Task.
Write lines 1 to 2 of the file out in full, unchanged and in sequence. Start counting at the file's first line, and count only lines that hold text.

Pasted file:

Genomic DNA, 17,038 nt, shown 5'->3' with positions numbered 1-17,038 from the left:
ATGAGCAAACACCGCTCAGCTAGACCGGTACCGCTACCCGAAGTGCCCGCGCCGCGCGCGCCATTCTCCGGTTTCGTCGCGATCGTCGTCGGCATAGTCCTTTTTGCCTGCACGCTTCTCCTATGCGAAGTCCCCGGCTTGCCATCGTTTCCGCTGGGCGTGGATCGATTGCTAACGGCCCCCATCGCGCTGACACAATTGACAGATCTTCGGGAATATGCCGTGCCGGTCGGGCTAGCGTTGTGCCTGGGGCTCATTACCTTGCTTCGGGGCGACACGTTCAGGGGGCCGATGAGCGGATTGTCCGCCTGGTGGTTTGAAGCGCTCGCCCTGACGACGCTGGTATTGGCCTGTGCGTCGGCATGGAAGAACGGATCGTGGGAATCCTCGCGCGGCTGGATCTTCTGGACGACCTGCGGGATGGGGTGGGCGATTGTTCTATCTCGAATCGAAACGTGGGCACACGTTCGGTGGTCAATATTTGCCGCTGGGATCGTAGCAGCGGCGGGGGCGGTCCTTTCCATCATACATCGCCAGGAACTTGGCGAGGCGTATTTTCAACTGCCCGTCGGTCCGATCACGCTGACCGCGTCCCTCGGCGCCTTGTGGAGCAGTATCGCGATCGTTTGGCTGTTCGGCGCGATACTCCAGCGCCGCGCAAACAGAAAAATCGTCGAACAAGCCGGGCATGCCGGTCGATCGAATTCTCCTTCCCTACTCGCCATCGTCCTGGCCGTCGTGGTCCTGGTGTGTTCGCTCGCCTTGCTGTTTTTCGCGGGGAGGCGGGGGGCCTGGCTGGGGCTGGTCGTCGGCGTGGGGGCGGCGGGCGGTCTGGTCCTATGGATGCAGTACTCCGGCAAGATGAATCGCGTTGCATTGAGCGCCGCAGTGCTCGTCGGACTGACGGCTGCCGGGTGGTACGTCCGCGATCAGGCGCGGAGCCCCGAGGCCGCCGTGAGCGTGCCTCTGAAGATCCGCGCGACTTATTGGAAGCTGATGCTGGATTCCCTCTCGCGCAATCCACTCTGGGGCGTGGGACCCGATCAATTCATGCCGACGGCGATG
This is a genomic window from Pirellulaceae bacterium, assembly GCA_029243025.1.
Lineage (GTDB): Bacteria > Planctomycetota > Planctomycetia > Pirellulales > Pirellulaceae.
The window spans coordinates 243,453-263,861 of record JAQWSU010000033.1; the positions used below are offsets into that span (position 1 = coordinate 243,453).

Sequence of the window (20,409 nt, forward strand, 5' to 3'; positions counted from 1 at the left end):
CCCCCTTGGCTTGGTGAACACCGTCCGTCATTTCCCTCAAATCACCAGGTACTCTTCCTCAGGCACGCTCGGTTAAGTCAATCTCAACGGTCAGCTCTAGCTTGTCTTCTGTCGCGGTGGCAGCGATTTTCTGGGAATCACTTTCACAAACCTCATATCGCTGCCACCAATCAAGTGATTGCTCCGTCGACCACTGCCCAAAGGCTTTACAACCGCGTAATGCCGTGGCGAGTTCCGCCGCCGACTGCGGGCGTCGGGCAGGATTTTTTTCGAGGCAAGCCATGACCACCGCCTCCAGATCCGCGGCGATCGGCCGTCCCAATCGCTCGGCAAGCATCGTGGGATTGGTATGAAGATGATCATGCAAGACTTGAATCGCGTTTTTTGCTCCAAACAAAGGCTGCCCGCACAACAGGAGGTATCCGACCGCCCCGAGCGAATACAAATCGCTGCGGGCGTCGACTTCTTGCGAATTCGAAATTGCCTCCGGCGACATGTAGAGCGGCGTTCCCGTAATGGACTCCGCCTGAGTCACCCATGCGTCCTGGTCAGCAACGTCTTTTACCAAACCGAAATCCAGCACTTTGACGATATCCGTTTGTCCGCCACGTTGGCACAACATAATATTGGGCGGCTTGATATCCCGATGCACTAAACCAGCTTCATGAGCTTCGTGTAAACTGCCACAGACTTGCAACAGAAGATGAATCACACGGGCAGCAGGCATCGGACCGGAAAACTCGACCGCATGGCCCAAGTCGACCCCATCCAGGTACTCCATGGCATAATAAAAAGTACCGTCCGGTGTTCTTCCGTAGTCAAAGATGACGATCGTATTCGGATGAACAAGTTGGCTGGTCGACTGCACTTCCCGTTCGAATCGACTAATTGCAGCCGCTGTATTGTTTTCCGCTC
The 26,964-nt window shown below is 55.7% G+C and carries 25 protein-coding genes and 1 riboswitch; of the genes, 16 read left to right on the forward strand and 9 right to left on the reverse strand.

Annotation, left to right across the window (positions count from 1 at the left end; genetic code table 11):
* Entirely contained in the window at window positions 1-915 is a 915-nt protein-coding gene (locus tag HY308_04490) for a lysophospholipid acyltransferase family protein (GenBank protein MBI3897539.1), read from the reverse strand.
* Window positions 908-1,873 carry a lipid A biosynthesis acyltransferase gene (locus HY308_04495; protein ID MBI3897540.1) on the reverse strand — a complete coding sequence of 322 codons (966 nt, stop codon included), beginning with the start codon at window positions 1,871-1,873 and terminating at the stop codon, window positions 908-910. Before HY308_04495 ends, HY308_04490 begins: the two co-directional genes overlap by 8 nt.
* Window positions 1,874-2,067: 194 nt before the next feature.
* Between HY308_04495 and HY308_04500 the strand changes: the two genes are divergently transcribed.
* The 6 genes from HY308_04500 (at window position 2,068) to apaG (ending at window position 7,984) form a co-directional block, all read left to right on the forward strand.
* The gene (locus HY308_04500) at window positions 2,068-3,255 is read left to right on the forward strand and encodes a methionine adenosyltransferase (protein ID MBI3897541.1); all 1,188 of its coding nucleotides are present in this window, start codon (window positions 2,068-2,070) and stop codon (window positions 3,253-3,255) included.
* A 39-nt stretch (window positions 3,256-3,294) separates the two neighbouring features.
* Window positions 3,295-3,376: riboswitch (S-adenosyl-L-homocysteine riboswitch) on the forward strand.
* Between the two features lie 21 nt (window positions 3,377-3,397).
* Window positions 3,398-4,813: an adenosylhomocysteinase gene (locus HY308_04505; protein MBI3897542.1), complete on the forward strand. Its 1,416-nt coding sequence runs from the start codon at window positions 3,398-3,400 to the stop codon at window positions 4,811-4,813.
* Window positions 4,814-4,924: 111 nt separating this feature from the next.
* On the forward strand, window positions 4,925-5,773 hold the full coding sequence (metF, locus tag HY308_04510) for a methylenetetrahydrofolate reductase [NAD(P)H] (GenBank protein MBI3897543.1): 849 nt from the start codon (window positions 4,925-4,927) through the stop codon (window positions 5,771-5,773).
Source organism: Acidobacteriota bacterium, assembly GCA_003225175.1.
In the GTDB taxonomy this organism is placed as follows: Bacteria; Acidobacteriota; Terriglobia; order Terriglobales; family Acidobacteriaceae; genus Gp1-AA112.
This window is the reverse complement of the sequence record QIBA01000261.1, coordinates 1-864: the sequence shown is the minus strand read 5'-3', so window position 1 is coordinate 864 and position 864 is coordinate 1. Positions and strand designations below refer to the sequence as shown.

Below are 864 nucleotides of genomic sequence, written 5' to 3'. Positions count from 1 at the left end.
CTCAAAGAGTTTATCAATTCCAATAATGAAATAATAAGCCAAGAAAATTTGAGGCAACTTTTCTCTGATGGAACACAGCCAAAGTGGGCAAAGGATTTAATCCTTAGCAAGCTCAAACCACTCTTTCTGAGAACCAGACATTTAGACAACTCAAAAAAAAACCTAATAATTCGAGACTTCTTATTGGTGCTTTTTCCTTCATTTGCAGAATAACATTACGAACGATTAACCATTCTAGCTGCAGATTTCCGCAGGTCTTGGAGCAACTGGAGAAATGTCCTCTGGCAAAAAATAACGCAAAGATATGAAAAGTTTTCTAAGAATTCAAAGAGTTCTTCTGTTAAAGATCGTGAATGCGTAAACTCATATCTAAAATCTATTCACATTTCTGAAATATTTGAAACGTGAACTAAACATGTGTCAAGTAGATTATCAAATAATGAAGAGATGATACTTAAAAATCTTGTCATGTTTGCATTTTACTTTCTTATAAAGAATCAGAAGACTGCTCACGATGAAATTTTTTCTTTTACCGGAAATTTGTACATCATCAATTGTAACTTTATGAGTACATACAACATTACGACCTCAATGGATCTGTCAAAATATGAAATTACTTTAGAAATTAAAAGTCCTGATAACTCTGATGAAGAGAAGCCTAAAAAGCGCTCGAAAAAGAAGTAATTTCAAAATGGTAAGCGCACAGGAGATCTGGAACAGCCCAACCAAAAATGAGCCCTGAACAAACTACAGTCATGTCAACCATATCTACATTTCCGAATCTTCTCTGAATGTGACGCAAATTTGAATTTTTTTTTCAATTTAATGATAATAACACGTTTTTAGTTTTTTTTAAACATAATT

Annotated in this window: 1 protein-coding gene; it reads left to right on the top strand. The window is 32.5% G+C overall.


Genomic DNA, 17,038 nt, shown 5'->3' with positions numbered 1-17,038 from the left:
ATGAGCAAACACCGCTCAGCTAGACCGGTACCGCTACCCGAAGTGCCCGCGCCGCGCGCGCCATTCTCCGGTTTCGTCGCGATCGTCGTCGGCATAGTCCTTTTTGCCTGCACGCTTCTCCTATGCGAAGTCCCCGGCTTGCCATCGTTTCCGCTGGGCGTGGATCGATTGCTAACGGCCCCCATCGCGCTGACACAATTGACAGATCTTCGGGAATATGCCGTGCCGGTCGGGCTAGCGTTGTGCCTGGGGCTCATTACCTTGCTTCGGGGCGACACGTTCAGGGGGCCGATGAGCGGATTGTCCGCCTGGTGGTTTGAAGCGCTCGCCCTGACGACGCTGGTATTGGCCTGTGCGTCGGCATGGAAGAACGGATCGTGGGAATCCTCGCGCGGCTGGATCTTCTGGACGACCTGCGGGATGGGGTGGGCGATTGTTCTATCTCGAATCGAAACGTGGGCACACGTTCGGTGGTCAATATTTGCCGCTGGGATCGTAGCAGCGGCGGGGGCGGTCCTTTCCATCATACATCGCCAGGAACTTGGCGAGGCGTATTTTCAACTGCCCGTCGGTCCGATCACGCTGACCGCGTCCCTCGGCGCCTTGTGGAGCAGTATCGCGATCGTTTGGCTGTTCGGCGCGATACTCCAGCGCCGCGCAAACAGAAAAATCGTCGAACAAGCCGGGCATGCCGGTCGATCGAATTCTCCTTCCCTACTCGCCATCGTCCTGGCCGTCGTGGTCCTGGTGTGTTCGCTCGCCTTGCTGTTTTTCGCGGGGAGGCGGGGGGCCTGGCTGGGGCTGGTCGTCGGCGTGGGGGCGGCGGGCGGTCTGGTCCTATGGATGCAGTACTCCGGCAAGATGAATCGCGTTGCATTGAGCGCCGCAGTGCTCGTCGGACTGACGGCTGCCGGGTGGTACGTCCGCGATCAGGCGCGGAGCCCCGAGGCCGCCGTGAGCGTGCCTCTGAAGATCCGCGCGACTTATTGGAAGCTGATGCTGGATTCCCTCTCGCGCAATCCACTCTGGGGCGTGGGACCCGATCAATTCATGCCGACGGCGATG